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August 2022

The first question to ask yourself is why is it your favourite shot. Is it because you enjoy playing it or is it because you believe it to be successful?

Why Is The Second Bounce In Squash So Important?

I’ve said many times that your training should focus on your weaknesses not your strengths. It’s easy to fall into the trap of perform drills that you a re good at. It’s a re-enforcing circle. Spending time working on the things that need improving is so important. It requires discipline and dedication. Now transfer that concept to match situations. First, you need to figure out what your favourite shot is and why it’s your favourite shot. The interesting thing is that often a shot becomes a favourite shot early on. Perhaps it provided success at that time or you were the only one who played it in your regular group. There could be many reasons. The easiest way to find out is to simply be honest with yourself. If that doesn’t work or you really can’t see the answer, try asking your playing partners or videoing yourself playing and watch it. Forgive me if I repeat this too often, but my favourite shot was the volley boast, followed by the crosscourt from the back. With regard to the volley boast, I distinctly remember wrong-footing some players and it made a lasting impression upon me. The same goes for the crosscourt from the back. I was obsessed with surprising people with a flick when they thought I could only go straight. In both cases the root cause was getting my opponent by surprise. The problem is that just because you catch somebody by surprise, doesn’t mean it’s a great shot. Once I stop playing both, my squash improved. So, if your favourite shot is based on false information, then stopping it should only bring benefits. Your more effective shots will be played more and your game should improve. You will essentially be removing “dead wood” and what is left is stronger and more useful. Think of it as a tactical culling. Now, let’s assume you are smarter than I am and…

Yes, absolutely! In fact, it’s one of the best things a beginner can do to improve. Ideally, you should have coaching when you first start so that you don’t develop bad habits.

What Are Conditioned Games In Squash?

As I said, if you can have coaching when you first start to play ANY sport, that will likely save you a lot of trouble in the future. In general, beginners tend to use the wrong grip because it feels most comfortable and swing in a way that ensure maximum chance to hit the ball – which sounds sensible, but it’s a short-term success. As you get better, you will begin to realise the limitation you have created. Fear not though, because learning the correct technique doesn’t take too long and will allow you to play shots from all parts of the court with proficiency. Why Practice Alone? The point of playing a sport is, well, playing! Running around, trying to win points and having fun are all part of the “playing”, and for beginners that’s often enough to see quick improvement. However, not everybody has a playing partner that is available as often as they want to play or as enthusiastic. And squash is one of the few sports where playing alone is not only possible, but with some planning can be a lot of fun. The Benefits When you play against somebody you hit every other shot. When practicing alone you hit EVERY shot. That means twice as much practice. It sounds a little silly, but by being on court alone you are doubling your practice hits. Secondly, your partner might not be exactly the same standard as you, so it’s possible playing against them could be either too hard or too easy. Playing alone also allows you to focus on YOUR weaknesses and the things YOU want to improve. I want to stress this point. When practicing alone, you should spend 75% of your time on your weaknesses. It’s easy to fall into the habit of doing the things you like and are good at, and neglect the things that need improvement. During solo practice, you also…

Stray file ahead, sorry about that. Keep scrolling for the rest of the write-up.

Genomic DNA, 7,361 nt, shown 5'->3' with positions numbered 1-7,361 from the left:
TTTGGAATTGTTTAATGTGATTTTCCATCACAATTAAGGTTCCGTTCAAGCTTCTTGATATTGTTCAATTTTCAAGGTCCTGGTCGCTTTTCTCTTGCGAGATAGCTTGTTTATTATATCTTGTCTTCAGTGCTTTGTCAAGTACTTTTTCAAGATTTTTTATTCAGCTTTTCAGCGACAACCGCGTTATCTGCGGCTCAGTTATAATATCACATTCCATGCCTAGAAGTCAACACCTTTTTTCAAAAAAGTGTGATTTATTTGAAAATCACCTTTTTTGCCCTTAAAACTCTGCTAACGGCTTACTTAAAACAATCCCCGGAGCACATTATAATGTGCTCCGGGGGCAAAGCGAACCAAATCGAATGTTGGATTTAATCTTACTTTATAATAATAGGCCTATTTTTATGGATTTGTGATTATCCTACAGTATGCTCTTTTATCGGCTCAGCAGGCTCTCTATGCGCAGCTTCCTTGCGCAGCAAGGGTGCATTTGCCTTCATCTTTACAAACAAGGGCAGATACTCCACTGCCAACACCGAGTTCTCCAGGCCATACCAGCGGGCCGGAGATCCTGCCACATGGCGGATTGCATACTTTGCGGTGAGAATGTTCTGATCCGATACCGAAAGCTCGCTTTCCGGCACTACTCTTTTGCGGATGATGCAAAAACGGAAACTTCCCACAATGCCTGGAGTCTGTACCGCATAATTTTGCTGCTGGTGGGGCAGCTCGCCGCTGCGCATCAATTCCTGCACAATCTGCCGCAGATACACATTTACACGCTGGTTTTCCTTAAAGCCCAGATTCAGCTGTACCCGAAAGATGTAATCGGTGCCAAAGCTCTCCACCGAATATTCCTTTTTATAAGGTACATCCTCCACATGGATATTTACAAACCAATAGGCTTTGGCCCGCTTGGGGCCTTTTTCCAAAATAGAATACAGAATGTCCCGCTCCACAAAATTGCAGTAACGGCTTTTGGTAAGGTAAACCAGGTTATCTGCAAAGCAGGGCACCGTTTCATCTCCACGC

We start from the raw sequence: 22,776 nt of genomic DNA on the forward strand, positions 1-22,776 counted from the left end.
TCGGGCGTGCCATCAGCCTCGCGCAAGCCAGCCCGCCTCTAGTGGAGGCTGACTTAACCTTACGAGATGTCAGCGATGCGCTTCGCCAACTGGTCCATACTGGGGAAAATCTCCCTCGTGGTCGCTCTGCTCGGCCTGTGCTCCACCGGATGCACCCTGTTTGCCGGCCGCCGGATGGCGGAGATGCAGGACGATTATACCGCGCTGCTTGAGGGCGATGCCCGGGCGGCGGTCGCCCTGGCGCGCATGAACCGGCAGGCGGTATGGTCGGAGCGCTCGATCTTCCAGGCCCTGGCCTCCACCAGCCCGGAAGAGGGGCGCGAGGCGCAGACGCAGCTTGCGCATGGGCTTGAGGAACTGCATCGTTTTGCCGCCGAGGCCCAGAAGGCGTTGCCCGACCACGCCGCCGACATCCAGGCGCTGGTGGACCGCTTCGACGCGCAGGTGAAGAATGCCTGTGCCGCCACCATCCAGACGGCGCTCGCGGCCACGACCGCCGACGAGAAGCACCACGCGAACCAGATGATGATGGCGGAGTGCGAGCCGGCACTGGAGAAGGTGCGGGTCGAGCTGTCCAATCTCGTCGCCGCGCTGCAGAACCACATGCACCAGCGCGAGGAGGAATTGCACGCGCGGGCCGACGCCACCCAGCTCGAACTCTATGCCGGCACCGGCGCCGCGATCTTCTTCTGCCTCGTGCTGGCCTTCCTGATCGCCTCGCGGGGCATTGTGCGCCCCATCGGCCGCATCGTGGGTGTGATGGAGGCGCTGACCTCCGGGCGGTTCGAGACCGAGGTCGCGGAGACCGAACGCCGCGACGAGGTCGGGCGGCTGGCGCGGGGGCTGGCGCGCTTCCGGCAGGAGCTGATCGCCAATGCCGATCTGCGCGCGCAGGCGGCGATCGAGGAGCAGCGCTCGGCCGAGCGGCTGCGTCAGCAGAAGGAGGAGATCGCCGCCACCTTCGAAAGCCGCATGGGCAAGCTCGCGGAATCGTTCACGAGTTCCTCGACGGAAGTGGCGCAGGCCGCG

Improvement is NOT linear. Not only that each person plateaus and jumps at different points in their progression. Here are some things that should help you break free of your plateau.

Firstly, let me clarify what a plateau is in the context of your squash. It’s a period of time where you don’t seem to improve. Perhaps when you first start to play, it feels that almost every time you step on court you are better than your were the last time. It may feel that within a few weeks, months at most, you’ll be beating players who have been playing years. But then reality walks on court with you and slaps you across the face with the harsh truth: IT DOESN’T WORK THAT WAY! You might have reached your plateau but not noticed yet, or you might have passed one in the past. But it reminds of the say in I.T.: “There are two types of people: those who have lost data and those who will lose data”. Meaning eventually everybody loses data. And it’s the same with progress plateaus. If you haven’t had one yet, don’t worry you will. Progress plateaus happen in all endeavours. Gym goers know that there are times when you just can’t seem to lift heavier weights. Now, I don’t profess to be a fitness expert, but I do know there is something called “deloading”, which is where you use lower weights for a short period of time. This helps break the plateau. Sports that require skill as well as fitness, as opposes to sports that rely 95% of fitness, not only have to take fitness aspects into account, but also technique and tactics. It’s important to note that even if you are training really hard, plateaus can still happen. A plateau is not because you are lazy either. Sometimes it just takes time for your training to show its effect. Consideration Number 1 Are you expecting change too quickly? Generally, when you first start playing, even small changes to your fitness bring better results, or little changes to your technique or tactics mean you…

Yesterday, I wrote about maximising your ghosting sessions, and today I’d like to talk about a way to fuse hitting drills with Ghosting.

Squash Tips, Drills and Training Advice

Nick Matthew reaching for a short ball.